While Google claims the world’s population is using about 1.5-billion Android devices, Apple claims over 1-billion people are using its products; Mac, iPhone, iPad. That 60-40 split seems at odds with claims that Apple’s products always have less than 20-percent marketshare, but other numbers indicate an issue less considered.
Apple fatigue. Or, put another way. Device fatigue.
Look at the disparity between iPhone users and Mac users. Some reports say the Mac has a user base of just under 100-million. That pales to the iPhone’s user base of many hundreds of millions of users. Even the iPad has a few hundred million users.
Why the great disparity between iPhone numbers and Mac numbers? And if that disparity is so large, and it is, how much more so is it for Watch and Apple TV (neither of which get their numbers mentioned by Apple in public)?
Here’s the reality. Most people want, need, and use a smartphone. Many people want, need, and use a tablet, but not as many as those who want, need, and use a traditional PC (Mac included). It’s early in the 21st century, but it’s clear that the smartphone is the product of the century. Everything else is a sideline business of nominal value.
Shouldn’t those numbers tell us that the vast majority of people don’t want more than a couple of devices? Smartphone and PC. Apple wants Windows PC notebook users to switch to an iPad and there’s both logic and common sense behind the proposal. Most of what most of us use a Windows PC notebook to accomplish can just as easily be done on an iPad (which is likely going to last longer and be easier to use, not to mention more reliable and secure).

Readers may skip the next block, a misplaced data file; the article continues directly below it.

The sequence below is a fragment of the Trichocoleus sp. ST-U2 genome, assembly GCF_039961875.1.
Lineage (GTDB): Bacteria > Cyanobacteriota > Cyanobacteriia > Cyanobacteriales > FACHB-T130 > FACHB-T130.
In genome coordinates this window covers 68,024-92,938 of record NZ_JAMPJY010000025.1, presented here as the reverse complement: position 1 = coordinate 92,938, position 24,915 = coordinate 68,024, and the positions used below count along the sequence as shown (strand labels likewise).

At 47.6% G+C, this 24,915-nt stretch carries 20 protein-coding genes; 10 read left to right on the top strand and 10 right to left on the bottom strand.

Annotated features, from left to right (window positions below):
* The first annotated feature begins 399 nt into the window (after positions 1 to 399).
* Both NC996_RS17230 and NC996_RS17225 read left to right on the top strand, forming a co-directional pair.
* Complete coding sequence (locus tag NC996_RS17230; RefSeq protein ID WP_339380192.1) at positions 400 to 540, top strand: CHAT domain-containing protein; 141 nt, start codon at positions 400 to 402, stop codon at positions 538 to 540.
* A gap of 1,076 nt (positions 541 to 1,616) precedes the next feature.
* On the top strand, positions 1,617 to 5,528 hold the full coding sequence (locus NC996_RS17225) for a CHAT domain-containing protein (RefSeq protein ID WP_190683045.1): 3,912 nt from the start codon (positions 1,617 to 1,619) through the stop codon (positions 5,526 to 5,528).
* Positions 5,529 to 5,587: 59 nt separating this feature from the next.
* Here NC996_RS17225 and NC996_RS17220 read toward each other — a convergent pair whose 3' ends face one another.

Traditional Windows PCs sales are down. Even Mac sales are down. Tablet sales, including the iPad, are down. Smartphones seem to have hit a plateau; that point where market saturation occurs because nearly everyone who can afford a modern smartphone already has one.
Yet, Apple pushes forward with new products, including Watch and Apple TV, neither of which sell in numbers sufficient even to make public.
The problem could be defined as Apple fatigue, but it’s more likely a general malady closer to technology device fatigue. The great masses of computer users throughout the world are content with a smartphone first, a PC or Mac second, and anything else is the result of generous disposable income and the need for affordable convenience.
I own everything Apple but that’s the anomaly. Thanks to my part-time system administrator status, my parents have everything, too, but mostly use their iPhones. Their Mac often gathers dust, and their iPad is used to consume photos and videos while watching TV at night. They don’t have the time or inclination to use every device Apple makes and that’s likely a scenario repeated a few billion times across planet earth.
Devices are nice to have but few of them are necessities, each one comes with a monetary price tag, and a time price tag, so the natural inclination for the masses is to limit what they own and use. Let’s call it device fatigue and recognize that it’s a real thing.